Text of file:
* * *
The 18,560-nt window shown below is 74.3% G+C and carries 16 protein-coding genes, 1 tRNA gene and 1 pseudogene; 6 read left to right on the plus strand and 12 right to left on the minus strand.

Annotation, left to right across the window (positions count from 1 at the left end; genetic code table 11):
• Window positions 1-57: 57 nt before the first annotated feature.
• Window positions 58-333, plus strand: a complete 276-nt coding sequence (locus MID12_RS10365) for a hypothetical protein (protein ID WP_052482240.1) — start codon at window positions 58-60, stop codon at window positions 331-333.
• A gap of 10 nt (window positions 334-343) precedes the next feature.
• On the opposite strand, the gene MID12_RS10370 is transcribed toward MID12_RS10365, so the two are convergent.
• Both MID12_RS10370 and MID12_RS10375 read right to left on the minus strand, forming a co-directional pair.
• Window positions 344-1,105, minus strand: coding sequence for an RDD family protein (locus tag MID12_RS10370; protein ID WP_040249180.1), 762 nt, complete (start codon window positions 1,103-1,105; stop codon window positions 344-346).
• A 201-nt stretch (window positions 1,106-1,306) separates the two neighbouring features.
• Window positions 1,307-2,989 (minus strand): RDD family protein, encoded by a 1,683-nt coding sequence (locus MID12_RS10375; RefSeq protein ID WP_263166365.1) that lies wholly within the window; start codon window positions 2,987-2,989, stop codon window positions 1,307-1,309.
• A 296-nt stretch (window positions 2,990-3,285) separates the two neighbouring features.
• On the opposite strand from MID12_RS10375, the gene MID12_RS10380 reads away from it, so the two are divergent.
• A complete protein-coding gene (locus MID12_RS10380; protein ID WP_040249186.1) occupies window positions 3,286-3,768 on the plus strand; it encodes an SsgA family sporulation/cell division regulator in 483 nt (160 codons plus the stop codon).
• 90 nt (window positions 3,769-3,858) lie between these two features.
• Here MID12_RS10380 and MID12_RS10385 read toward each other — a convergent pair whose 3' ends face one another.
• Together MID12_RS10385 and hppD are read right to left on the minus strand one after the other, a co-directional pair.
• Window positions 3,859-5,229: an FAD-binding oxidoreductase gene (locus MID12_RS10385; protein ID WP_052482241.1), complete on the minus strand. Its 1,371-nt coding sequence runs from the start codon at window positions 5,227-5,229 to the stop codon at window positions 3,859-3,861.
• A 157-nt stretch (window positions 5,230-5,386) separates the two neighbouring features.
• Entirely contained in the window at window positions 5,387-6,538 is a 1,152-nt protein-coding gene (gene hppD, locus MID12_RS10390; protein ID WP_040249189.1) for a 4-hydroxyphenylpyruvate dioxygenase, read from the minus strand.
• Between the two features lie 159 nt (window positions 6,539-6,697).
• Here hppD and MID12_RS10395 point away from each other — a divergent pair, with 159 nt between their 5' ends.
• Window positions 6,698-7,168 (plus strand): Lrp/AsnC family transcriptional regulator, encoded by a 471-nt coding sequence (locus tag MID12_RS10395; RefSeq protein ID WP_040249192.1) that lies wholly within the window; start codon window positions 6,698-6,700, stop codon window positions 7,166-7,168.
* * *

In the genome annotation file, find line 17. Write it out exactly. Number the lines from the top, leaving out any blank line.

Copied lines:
• Window positions 3,859-5,229: an FAD-binding oxidoreductase gene (locus MID12_RS10385; protein ID WP_052482241.1), complete on the minus strand. Its 1,371-nt coding sequence runs from the start codon at window positions 5,227-5,229 to the stop codon at window positions 3,859-3,861.